Around Our Town...Music to My Ears
Lee Rocker: Racin' The Devil
04/01/2006 - I have this weird theory. Rock and Roll should sound like Rock and Roll. It used to, right? It used to be stripped down and raw, like a '40 Ford Coupe lowered and chopped, fat tires, moon hubcaps and no fenders. A rebuilt, balanced and blueprinted 427 big block…I better stop. I'm getting' all bent out of shape. You see, back when rock was a little bitty baby, maybe fifty-five years ago, the energy was palpable. It was rebellious and dangerous, full of attitude. At the same time, the genre carried with it an inherent innocence that was built into our collective culture. Rock and Roll shoved us to the edge, where we teetered precariously out over the abyss, then grabbed us by the collar of our leather jackets and hauled us roughly back to safety. Those were the days, when kids could let it all go, without letting it all go.
That's the difference between what used to be and what is. Now, rock and roll seems to be marked by all out moral bankruptcy and decadence. There is no depth too low. Enter Lee Rocker, former bass player for the Stray Cats, the band who owns the distinction of single handedly resurrecting the dead art form of Rockabilly music back in the early 80's. Rock This Town? Stray Cat Strut? Anyone? Can I get a witness?
Lee Rocker and his band of rockerbillies have just released a true gem. "Racin' The Devil" is pure fun. Good, clean, naughty fun. I have to say that I'm inspired by what Mr. Rocker is doing. In fact, if I wasn't bald, I would slick back my hair on the sides with a pound of Crisco, and pile all that hair way high on top. If I wasn't husky, I'd wear tight white t-shirts (you can all thank me for not doing so later). If I smoked, I'd roll my Camels up in the sleeve of my t-shirt. If I wasn't a scaredy cat, I'd ride a big motorcycle around. I'd sneer a lot and wear sunglasses 24/7. I do wear jeans, though, but I don't roll up the cuffs.
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You know, now that I think about it, maybe I don't have any business reviewing this album. I don't believe I even register on the cool meter. No, I'm positive I don't. If being cool is the disease, I'm definitely the antidote. Lee defines cool, though. You ought to see the album art. Big hair, purple suit, black glasses and a stand-up bass that can only be described as real boss, Daddy-o.
So anyway, like I was saying, "Racin' The Devil" does it for me. The band is rock solid (The pun was fully intended here. You may now pause to reflect on how clever I am. All done? Can we move on now? Thanks.) Rocker's vocals are perfect, with all the hip shaking vibrato and reverb you'd expect from any self-respecting Rockabilly star. The bass is muscular and thick, the guitars chime and ring with that nostalgic bluesy twang and rocking swagger that makes all the hepcats snap their fingers. And then you get that signature giddyup percussion that compels you, forces you…to dance.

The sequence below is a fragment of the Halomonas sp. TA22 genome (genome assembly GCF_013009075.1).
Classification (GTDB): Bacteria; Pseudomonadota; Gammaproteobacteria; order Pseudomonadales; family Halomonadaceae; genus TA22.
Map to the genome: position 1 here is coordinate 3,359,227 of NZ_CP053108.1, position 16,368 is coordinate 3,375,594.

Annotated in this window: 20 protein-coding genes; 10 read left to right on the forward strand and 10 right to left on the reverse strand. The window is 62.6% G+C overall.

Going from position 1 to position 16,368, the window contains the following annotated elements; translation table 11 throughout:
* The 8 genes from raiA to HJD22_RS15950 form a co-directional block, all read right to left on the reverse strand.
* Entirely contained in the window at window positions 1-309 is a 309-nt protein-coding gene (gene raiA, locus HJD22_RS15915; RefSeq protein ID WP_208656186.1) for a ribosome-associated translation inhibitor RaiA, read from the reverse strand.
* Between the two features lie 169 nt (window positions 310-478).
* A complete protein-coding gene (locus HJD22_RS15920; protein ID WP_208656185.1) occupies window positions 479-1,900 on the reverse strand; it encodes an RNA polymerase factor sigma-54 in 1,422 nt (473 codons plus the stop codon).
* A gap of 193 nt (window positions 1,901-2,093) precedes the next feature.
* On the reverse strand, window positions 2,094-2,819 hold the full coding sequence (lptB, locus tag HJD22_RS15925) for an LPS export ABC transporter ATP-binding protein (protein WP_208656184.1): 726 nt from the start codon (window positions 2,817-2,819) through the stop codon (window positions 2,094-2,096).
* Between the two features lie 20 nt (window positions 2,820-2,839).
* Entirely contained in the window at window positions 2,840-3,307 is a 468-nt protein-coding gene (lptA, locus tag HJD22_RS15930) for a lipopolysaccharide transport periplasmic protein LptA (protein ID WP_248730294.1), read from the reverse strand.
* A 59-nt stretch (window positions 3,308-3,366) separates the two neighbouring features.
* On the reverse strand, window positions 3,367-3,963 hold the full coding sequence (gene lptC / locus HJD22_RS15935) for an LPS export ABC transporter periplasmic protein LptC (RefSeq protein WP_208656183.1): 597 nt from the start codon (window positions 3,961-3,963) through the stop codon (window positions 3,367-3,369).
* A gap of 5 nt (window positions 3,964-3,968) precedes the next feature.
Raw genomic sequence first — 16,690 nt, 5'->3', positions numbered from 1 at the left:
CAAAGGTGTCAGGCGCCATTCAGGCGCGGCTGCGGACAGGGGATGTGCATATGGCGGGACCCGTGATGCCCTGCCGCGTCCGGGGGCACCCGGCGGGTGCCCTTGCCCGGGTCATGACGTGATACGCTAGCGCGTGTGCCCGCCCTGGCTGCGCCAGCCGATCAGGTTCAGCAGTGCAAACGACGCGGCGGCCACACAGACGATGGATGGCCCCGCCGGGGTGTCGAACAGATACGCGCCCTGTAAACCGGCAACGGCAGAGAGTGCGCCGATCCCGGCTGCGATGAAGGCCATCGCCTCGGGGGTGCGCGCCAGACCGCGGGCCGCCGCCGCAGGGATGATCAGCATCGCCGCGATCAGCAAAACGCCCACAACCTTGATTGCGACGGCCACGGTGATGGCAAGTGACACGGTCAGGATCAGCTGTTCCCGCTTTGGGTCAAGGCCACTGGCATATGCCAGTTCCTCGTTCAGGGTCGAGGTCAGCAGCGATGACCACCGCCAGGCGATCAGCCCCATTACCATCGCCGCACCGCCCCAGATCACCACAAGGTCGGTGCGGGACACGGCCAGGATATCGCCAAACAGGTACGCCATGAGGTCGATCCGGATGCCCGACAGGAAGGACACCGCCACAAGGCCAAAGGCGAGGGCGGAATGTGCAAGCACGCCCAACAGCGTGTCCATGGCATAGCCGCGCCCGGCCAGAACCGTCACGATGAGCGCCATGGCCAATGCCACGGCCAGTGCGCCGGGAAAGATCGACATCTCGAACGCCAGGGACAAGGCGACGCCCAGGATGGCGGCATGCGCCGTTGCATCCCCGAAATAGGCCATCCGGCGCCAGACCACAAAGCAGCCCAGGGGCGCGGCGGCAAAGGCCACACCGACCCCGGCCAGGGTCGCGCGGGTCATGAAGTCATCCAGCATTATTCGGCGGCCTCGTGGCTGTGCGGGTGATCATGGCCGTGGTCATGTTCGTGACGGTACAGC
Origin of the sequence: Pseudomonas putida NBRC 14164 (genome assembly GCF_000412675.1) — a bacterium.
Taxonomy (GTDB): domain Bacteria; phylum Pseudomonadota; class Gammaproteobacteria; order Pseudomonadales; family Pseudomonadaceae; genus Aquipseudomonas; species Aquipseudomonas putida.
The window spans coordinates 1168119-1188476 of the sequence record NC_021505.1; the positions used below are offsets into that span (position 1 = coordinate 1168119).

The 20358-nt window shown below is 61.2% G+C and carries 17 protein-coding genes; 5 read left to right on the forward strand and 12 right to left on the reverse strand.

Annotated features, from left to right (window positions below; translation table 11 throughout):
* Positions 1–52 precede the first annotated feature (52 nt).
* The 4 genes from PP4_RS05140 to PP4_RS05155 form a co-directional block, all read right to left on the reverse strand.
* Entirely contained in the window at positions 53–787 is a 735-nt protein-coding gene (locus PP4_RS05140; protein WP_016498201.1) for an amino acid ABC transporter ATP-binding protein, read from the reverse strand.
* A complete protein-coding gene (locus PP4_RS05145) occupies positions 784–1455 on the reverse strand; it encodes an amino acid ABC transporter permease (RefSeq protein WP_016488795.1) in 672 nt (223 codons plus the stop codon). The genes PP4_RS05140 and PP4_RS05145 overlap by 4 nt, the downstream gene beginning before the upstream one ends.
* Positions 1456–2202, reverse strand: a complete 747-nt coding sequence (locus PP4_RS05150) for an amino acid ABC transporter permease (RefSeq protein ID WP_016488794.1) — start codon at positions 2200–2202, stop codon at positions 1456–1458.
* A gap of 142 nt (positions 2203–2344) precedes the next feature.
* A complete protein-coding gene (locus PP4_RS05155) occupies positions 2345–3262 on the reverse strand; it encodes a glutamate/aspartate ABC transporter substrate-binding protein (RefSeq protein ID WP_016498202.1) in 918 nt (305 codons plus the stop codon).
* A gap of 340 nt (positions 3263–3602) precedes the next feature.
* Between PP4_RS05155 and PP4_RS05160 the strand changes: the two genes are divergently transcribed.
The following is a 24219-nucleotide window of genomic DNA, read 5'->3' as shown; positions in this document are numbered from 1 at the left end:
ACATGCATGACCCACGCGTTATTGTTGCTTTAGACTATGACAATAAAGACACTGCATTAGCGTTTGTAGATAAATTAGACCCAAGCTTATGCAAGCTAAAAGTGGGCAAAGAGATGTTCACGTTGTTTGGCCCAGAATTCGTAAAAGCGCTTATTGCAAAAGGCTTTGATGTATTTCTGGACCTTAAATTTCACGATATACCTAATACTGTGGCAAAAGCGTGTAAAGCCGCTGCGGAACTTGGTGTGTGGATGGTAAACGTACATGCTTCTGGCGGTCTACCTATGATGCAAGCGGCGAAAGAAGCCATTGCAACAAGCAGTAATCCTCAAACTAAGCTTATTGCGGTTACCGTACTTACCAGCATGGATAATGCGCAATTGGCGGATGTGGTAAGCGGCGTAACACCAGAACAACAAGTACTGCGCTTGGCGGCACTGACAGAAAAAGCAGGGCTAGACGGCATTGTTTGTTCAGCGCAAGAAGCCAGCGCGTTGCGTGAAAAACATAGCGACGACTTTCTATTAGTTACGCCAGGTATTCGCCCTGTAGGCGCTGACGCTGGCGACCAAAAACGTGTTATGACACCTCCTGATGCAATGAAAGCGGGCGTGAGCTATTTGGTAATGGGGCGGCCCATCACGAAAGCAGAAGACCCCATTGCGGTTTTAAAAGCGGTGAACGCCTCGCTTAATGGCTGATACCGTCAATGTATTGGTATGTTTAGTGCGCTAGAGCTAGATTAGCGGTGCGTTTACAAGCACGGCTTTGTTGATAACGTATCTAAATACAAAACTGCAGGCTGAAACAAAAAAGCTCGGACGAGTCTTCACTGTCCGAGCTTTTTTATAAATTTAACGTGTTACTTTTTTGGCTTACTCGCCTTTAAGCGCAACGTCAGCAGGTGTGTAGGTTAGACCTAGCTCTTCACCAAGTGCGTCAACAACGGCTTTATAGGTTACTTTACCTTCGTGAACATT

In fact, overwhelming impulse to dance to Lee Rocker's music is the reason I am now forbidden to play this disc in my house. You see, good people, there are those who would say that my figure is robust. You know, stout. Big-boned. And when I jitterbug in my living room, people get hurt and stuff gets broken. Not to mention the irreparable psychological damage done to my unfortunate children when they see Dad gyrating around like some maniacal, crazed water buffalo, grabbing Mom's hand and swinging her around like a limp little ragdoll, knocking over lamps and breaking the picture window. I'm telling you, there oughta be a law against this sort of activity.
Here's the bottom line. If you are planning on sticking potatoes in the exhaust pipes of your hometown police squad cars, draping the neighbor's house with toilet paper, rumbling with some guys from the school across town, skinny-dipping in the river at 2:00 am, drag racing down 2nd St., or dropping your prom date off on the porch in a shopping cart at dawn, this should be the music playing in the backround. It's fun. It's American. It's rock and roll, man. Oh, by the way, you really shouldn't do any of the stuff I just listed above. But you can listen to Lee Rocker's new disc and they can't arrest you for it.